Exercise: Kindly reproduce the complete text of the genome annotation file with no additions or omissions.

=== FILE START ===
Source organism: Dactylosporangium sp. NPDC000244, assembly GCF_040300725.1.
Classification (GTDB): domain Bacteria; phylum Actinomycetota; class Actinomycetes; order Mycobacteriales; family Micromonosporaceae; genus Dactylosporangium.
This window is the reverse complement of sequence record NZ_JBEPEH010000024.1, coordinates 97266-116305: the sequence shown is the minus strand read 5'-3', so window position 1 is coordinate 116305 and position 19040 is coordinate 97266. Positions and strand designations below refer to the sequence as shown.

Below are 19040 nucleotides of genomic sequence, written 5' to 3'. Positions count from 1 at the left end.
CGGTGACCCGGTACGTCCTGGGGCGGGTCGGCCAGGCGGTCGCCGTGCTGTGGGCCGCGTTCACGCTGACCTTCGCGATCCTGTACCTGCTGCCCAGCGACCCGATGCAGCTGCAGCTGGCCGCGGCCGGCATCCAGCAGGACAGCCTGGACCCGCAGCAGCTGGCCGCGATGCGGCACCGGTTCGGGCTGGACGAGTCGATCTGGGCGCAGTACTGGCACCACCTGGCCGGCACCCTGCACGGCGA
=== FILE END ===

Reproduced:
Source organism: Dactylosporangium sp. NPDC000244, assembly GCF_040300725.1.
Classification (GTDB): domain Bacteria; phylum Actinomycetota; class Actinomycetes; order Mycobacteriales; family Micromonosporaceae; genus Dactylosporangium.
This window is the reverse complement of sequence record NZ_JBEPEH010000024.1, coordinates 97266-116305: the sequence shown is the minus strand read 5'-3', so window position 1 is coordinate 116305 and position 19040 is coordinate 97266. Positions and strand designations below refer to the sequence as shown.

Below are 19040 nucleotides of genomic sequence, written 5' to 3'. Positions count from 1 at the left end.
CGGTGACCCGGTACGTCCTGGGGCGGGTCGGCCAGGCGGTCGCCGTGCTGTGGGCCGCGTTCACGCTGACCTTCGCGATCCTGTACCTGCTGCCCAGCGACCCGATGCAGCTGCAGCTGGCCGCGGCCGGCATCCAGCAGGACAGCCTGGACCCGCAGCAGCTGGCCGCGATGCGGCACCGGTTCGGGCTGGACGAGTCGATCTGGGCGCAGTACTGGCACCACCTGGCCGGCACCCTGCACGGCGA